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Experts say faster HIV tests may hurt behavior-change counseling

Experts say faster HIV tests may hurt behavior-change counseling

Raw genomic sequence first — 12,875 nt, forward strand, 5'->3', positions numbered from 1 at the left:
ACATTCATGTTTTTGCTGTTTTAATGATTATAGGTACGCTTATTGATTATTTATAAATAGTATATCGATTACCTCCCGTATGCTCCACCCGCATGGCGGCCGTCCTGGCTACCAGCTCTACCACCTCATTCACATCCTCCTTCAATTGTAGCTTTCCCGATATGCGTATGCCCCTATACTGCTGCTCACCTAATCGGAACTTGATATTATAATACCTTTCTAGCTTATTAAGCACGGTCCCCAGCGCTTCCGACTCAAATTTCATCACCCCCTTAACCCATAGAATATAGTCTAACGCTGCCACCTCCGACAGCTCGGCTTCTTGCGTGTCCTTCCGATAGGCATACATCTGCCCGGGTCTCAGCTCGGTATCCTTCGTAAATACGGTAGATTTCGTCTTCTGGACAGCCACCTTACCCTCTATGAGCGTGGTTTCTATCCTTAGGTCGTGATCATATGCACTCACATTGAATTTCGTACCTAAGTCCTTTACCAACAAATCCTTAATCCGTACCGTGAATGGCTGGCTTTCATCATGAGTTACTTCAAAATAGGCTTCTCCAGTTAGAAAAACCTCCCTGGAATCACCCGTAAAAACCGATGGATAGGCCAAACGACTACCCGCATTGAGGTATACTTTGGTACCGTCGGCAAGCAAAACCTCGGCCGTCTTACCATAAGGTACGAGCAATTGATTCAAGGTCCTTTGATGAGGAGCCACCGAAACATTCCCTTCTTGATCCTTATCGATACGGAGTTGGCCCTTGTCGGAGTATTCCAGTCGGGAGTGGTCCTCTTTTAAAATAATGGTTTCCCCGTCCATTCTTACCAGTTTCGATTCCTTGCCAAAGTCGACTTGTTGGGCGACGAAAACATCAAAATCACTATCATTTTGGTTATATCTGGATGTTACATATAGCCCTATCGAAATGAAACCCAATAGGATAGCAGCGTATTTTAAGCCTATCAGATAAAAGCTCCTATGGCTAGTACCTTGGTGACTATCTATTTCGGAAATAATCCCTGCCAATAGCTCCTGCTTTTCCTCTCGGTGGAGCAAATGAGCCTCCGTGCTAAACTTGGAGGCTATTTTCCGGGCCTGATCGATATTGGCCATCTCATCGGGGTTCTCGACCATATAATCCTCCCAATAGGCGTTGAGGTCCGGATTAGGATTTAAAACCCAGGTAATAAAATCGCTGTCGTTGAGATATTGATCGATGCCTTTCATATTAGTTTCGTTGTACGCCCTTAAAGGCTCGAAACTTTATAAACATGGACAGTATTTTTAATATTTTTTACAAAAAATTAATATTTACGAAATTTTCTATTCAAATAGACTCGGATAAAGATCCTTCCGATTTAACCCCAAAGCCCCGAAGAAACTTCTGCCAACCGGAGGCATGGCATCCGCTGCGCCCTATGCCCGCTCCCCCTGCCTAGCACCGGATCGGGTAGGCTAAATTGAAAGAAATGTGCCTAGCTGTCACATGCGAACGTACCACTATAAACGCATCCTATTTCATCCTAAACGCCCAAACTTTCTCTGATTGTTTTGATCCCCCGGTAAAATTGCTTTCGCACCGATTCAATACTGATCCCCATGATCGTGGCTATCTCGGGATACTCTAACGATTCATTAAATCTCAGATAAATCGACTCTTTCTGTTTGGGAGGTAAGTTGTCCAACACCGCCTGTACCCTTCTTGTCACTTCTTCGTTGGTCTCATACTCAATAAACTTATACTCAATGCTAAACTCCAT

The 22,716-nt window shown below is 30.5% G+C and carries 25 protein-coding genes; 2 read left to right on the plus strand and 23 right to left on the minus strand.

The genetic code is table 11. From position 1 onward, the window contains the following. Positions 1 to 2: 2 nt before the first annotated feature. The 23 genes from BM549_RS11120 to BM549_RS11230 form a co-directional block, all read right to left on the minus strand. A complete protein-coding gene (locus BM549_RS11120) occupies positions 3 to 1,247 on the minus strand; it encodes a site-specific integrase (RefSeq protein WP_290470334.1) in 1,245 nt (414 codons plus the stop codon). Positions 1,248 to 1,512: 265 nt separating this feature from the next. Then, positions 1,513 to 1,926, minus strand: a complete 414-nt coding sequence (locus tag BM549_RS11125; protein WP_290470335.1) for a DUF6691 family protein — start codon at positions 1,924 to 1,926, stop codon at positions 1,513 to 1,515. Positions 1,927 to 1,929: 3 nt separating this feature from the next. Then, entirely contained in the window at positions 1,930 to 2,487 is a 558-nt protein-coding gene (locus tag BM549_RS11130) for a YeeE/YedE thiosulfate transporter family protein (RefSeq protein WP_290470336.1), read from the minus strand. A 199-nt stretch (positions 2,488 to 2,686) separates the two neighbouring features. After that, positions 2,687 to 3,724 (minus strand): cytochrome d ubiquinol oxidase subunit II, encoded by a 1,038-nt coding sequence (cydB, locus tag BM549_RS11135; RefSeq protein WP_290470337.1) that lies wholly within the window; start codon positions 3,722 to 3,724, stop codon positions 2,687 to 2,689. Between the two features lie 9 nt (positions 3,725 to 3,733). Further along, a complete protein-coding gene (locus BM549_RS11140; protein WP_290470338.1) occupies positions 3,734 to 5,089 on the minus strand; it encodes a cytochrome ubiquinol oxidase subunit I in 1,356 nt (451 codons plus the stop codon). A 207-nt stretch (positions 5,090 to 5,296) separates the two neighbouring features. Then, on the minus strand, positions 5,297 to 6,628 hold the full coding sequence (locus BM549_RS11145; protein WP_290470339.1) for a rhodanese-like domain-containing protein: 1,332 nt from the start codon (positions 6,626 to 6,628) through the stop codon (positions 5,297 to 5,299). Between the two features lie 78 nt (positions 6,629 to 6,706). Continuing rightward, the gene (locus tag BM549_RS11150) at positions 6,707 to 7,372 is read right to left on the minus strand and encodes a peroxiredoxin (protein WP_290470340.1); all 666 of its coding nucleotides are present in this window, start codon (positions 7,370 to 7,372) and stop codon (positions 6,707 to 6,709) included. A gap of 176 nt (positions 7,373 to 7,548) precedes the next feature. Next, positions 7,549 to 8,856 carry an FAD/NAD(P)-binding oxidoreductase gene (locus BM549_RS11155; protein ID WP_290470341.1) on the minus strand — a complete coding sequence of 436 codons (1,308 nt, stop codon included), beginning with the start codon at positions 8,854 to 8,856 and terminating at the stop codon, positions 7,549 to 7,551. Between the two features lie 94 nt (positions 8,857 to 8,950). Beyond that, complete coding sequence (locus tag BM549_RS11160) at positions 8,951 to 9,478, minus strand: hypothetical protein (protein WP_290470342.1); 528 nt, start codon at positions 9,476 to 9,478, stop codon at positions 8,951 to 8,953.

Some AIDS experts worry that a new HIV antibody test that can provide results in 20 minutes--a test that is expected to be approved by the Food and Drug Administration by the end of the month--may actually hamper behavior-change counseling, the Denver Post reports. Critics of the fast test say that many people benefit from a days-long wait for test results because it gives them a chance to talk to HIV counselors and to reconsider their behaviors that put them at risk for infection. A 1999-2001 study at the Denver Health Medical Center also found that people who underwent rapid HIV testing were 12% more likely to later contract a sexually transmitted disease than those who took standard HIV antibody tests. Proponents of the tests say that rapid HIV antibody testing will allow health workers to reach more at-risk people, including sex workers and gay men visiting sex clubs and bathhouses. Quicker results also may help reduce the proportion of patients, currently about 30%, who never return for their test results.

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